Longitudinal studies were set up in Leogane neighborhoods to monitor antifilarial immune responses associated with exposure to LF and development of patent filarial infection. The median period of follow-up for the children in this study was 4.7 years, with the first sample collected at a median age of 1.4 years. Ninety-six (67.6%) of the one hundred and forty-two children were from the Bino neighborhood of Leogane, and boys (57.7%) outnumbered girls (42.3%) in the study population (). Median age at time of first sample was 0.9 years in Cada, 1.4 years in Bino, and 2.2 years in “other” locales. The difference was significant at p
0.006. There was no difference, however, in the median number of years of follow up between children from different areas (p
Characteristics of the Study Population.
Children were monitored periodically by nocturnal blood exam for microfilaremia and by microscopic examination of stool samples for intestinal parasites. Early infection and re-infection with intestinal helminths was a common occurrence throughout the study. The prevalence of Trichuris
, hookworm and Strongyloides
infection in children under the age of 5 is shown in . By the age of 3, more than 59% and 30% of children were infected with Trichuris
, respectively. Over the period of follow-up, hookworm prevalence increased dramatically in the community 
Prevalence of intestinal helminths.
Nocturnal blood smears were prepared for microfilaremia assessment during each sampling period. The cumulative prevalence of microfilaremia in the children was 23.2% by the end of the study (); this prevalence should be considered a minimum estimate because of the small volume of blood (20 µl) examined. Serum samples were assessed for circulating filarial antigen using the Og4C3 ELISA to determine when children first became antigen positive; cumulative antigen prevalence was 56.3%. All microfilaria-positive children were also antigen-positive. The mean age at which children acquired W. bancrofti infection as assessed by microfilaremia and antigenemia was 6.3 and 4.3 years, respectively ().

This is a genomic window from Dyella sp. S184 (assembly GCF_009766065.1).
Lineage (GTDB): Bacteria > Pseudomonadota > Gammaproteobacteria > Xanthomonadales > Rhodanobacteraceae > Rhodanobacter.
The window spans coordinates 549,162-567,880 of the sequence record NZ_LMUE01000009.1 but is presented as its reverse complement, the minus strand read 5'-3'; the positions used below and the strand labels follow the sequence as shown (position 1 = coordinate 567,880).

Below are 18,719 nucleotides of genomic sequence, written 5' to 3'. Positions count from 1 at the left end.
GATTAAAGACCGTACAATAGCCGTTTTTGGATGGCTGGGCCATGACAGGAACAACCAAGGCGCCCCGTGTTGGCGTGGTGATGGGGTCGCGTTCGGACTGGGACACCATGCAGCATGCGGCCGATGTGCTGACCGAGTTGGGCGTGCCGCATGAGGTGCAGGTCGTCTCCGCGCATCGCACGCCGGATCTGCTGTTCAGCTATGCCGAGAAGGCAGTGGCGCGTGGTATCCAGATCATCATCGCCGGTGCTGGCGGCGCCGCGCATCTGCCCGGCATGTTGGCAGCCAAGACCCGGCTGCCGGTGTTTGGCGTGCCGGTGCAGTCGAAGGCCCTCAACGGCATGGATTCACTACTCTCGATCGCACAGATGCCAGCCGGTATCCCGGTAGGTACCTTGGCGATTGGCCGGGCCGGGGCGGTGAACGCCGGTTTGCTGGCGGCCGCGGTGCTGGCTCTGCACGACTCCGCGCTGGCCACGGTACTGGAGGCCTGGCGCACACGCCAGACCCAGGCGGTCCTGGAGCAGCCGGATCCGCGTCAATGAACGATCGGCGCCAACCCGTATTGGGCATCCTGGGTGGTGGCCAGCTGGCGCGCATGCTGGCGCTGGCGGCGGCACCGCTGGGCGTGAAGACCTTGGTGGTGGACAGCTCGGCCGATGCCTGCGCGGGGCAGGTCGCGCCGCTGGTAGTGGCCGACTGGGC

Antibody responses to Bm14, Bm33, and WSP antigens were measured using a multiplex assay platform. A novel antigen, Wb123, was measured using LIPS technology. Positive antibody responses for both techniques were defined based on cutoff values determined from nonendemic control samples. Representative plots from two children are shown in . Increases in antifilarial antibody to Wb123, Bm33 and Bm14 were noted in conjunction with (e.g., panel A) or prior to the detection of filarial antigen (panel B). Antibody to WSP was not detected in most children. Children were treated with DEC when microfilariae were detected and as previously reported 
, treatment often led to declines in levels of antibody against all the filarial antigens as seen in , panel B.
Representative antibody profiles.
Age prevalence curves showing the profiles of circulating filarial antigen, microfilaria, and the antibody responses to Bm14, Bm33, Wb123, and WSP filarial antigens with age are shown in . Responses to Bm14, Bm33, and Wb123 increased markedly between one and three years of age. Bm33 was the first antibody response to be detected in children with a mean age of incidence occurring at 2.8 years, followed by Bm14 (3.4 years), Wb123 (3.7 years), and WSP (4.3 years) ().